MB: You write that: "If there is anyone who has come close to taking on Bachofen's entire program, complete with its tensions, contradictions, philosophical orientation, and political agenda, it is Jung and his followers." You then add in a footnote that you will be discussing this relationship in a later work: can you tell me anything about your ongoing studies related to this?
CE: The assertion I make here is difficult to prove. Both the joy and difficulty of working on the intellectual history of matriarchal myth is that matriarchal myth has touched down in so many disciplines and political movements in so many countries (mostly in Europe and America, but also in Russia and China). It's a wonderful challenge to try to see how this story has been passed around from one group to another and from one era to another, but of course it is impossible to be fully versed in the history of each and every one of these groups. Any intellectual history this sweeping is going to end up being superficial, at least in places. Because of this, I think I will ultimately decide to leave the challenge of making the case for the connection between Bachofen and Jung to others who are more expert in the required fields.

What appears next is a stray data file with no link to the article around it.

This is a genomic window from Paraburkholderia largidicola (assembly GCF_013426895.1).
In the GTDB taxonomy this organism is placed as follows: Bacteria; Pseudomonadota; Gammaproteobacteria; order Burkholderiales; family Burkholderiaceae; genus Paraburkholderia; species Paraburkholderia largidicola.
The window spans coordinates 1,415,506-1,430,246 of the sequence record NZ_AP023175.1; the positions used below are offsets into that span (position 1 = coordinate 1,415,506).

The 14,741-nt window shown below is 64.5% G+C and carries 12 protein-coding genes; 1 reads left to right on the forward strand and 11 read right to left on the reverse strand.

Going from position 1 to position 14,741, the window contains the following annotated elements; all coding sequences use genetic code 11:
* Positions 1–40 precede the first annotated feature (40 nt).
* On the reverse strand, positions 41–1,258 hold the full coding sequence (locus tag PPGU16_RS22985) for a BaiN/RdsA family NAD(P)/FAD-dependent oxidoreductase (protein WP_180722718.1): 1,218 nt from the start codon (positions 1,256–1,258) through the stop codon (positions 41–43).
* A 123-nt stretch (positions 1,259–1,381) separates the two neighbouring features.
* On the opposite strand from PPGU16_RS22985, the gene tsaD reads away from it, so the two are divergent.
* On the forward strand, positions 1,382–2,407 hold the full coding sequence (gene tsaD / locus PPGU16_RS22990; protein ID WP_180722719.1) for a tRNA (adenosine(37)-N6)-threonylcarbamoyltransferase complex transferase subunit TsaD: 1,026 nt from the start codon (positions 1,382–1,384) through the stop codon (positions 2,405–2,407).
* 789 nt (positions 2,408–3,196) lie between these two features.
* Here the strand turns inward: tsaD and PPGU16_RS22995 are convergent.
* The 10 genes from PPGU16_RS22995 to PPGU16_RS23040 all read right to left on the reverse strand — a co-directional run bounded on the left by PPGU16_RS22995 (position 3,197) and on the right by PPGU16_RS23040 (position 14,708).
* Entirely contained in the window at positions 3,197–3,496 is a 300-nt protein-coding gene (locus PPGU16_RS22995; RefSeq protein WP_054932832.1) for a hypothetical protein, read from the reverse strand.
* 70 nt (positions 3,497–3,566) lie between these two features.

I can say a few things on this topic though. Most people who have read and admired Bachofen, from his own time to the present, have fixated on certain aspects of Bachofen's work while rejecting others, claiming that Bachofen was either flat wrong on some points, or that he didn't properly understand the implications of his own work and drew some mistaken conclusions. So, for example, Friedrich Engels (Karl Marx's longtime collaborator) thought that Bachofen's account of prehistoric matriarchies was accurate, but that his account of religion was absurd. Contemporary feminist matriarchalists are also drawn to Bachofen's account of prehistoric matriarchies, but regard his sexual politics as regressive and patriarchal. On the other hand, German thinkers such as Ludwig Klages and Alfred Bäumler who created a "Bachofen Renaissance" in the early decades of the twentieth century regarded Bachofen's theory of religion and culture as brilliant, but his theory of prehistoric matriarchal rule as insubstantial and unimportant.